Whenever movie studios release one of my favorite “blockbuster” films from my earlier days, I can’t help but go and see these icons in the movie theater. While I have almost all of my favorite films readily available for home viewings, there’s nothing quite like the cinema experience, which ultimately, is where these films truly belong.
Terminator 2: Judgement Day is absolutely a cinematic experience, meant to be savored in a full visual and audio environment. Lovingly restored and given the 3D treatment for this recent release, the 3D isn’t the pull here. The film itself is a non-stop thrill ride that stars one of the most iconic action stars of all time. Arnold Schwarzenegger is my favorite action hero, hands down, but he is also a modern American success story, and someone that I’ve progressively grown to respect over the years.
Terminator 2: Judgement Day (or T2, as it is more commonly referred to) is a tale born of fire and steel. A story set years after the 1984 original in which a T-800 Terminator (also played by Schwarzenegger) is sent back through time to kill a woman named Sarah Connor, as her son John is destined to lead a resistance against a total machine takeover led by a self-aware AI called Skynet. The T-800 ultimately fails due to a soldier named Kyle Reese, sent back by John, put also paradoxically destined to become John’s father.
While defeated, the battle isn’t over. Skynet sends back another Terminator with the intent to now kill John, while John himself sends back another protector. Though this time, things aren’t as obvious as it appears.
Terminator 2 is what I call a “gentle retelling” of the original film (of which no one freaked out over like they did with the Star Wars sequel The Force Awakens). It is the same premise, but with roles slightly shifted. The plot beats still match, and even the final conflict is comparatively similar. However, T2 comes with a larger budget. A MUCH larger budget, in fact, making use of early CGI techniques that remain one of the few films from the early 1990’s era to have aged well.
Arnold reprises his T-800 role, and for a solid half hour, there is no indication that he is no different from his earlier incarnation. Against him is another time traveler that adopts a cops guise, and seems more personable. Before their declaration of sides, each proves to be efficient, methodical, and when necessary, ruthless. When both hunters find John, however, the roles reveal themselves in clear, but surprising ways. While trailers ultimately spoiled the surprise. The pay-off was still suspenseful.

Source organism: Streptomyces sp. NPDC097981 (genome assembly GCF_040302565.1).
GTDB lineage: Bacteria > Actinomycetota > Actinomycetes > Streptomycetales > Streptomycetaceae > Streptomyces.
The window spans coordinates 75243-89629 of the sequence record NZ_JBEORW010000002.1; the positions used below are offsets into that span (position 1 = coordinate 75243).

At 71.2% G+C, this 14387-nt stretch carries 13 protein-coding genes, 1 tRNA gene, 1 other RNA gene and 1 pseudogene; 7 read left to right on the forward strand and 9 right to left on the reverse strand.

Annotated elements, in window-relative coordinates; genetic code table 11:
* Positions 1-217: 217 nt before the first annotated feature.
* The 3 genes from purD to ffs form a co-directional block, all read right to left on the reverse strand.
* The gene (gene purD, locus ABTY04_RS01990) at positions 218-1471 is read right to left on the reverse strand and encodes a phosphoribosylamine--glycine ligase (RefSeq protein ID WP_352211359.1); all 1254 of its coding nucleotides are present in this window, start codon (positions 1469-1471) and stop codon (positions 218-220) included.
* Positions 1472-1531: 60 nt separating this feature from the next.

The T-800 provides an interesting dynamic to the dysfunctional Connor family. John is a delinquent kid with abandonment issues. He’s been told his whole life that he is destined to become a “great leader”, but even he doubts his mother’s stories until events begins to take place. Sarah has spent over ten years bearing the knowledge of the terrible things to come, having transformed from a simple waitress to a paramilitary warrior. The training and experience has left her hardened, violent, and in a psychiatric ward due to her apocalyptic rantings that no one has believed.
The three characters form a family unit throughout the film, with the focus on what it means to be human as a central theme. Ironically, it is the T-800’s learning what it means to be human that helps to reclaim the Connor’s humanity within themselves.
The film is one giant “chase” film from beginning to end. Once the Connor family is discovered, the hunt begins, and never lets up until the final scene. The set pieces get bigger, the action ramps up more, and each escape is more narrow. The technologically advanced “liquid metal” T-1000 seems indestructible, being able to morph, camouflage, and exhausts a never-ending supply of weaponry, often from its own body. While the T-800 is an older, less advanced model, it has no problem taking several severe beatings before damage even begins to manifest.
The T-800 Terminator is Schwarzenegger’s defining role, and he plays the part with a mechanical approach befitting his cyborg namesake, but also several key moments of the film’s humor. That’s nothing to say of the numerous catchphrases that he spouts that are still iconic lines today.
Terminator 2 is an iconic piece of early ’90’s cinema. From its Guns N’ Roses soundtrack to its remarkable special effects and performances, it quickly established its place in pop culture. But it also comes as a cautionary tale, one that still resonates in today’s culture. The threat of war’s destruction still looms at times in the background, and with advancements in Artificial Intelligence, the real world has been attempting to create a new sentient lifeform.
The parallels of T2 are not lost today, with Facebook recently having to shut down one its own experiments, as two of their programs began to create their own language to converse to each other in ways that humans couldn’t understand. The lessons of Shelley’s Frankenstein and the Terminator franchise in general shows the consequences of when “Man” decides to play “God”, and fails to properly nurture its child in the process.
It’s for that reason I think Terminator 2: Judgement Day cements it role as more than a simple action film. The film is designed to entertain you, but also makes you think about the importance of consequences, and the value of humanity. T2 deserves its place on the big screen where it truly belongs, and is well worth seeing again if you haven’t done so in a while.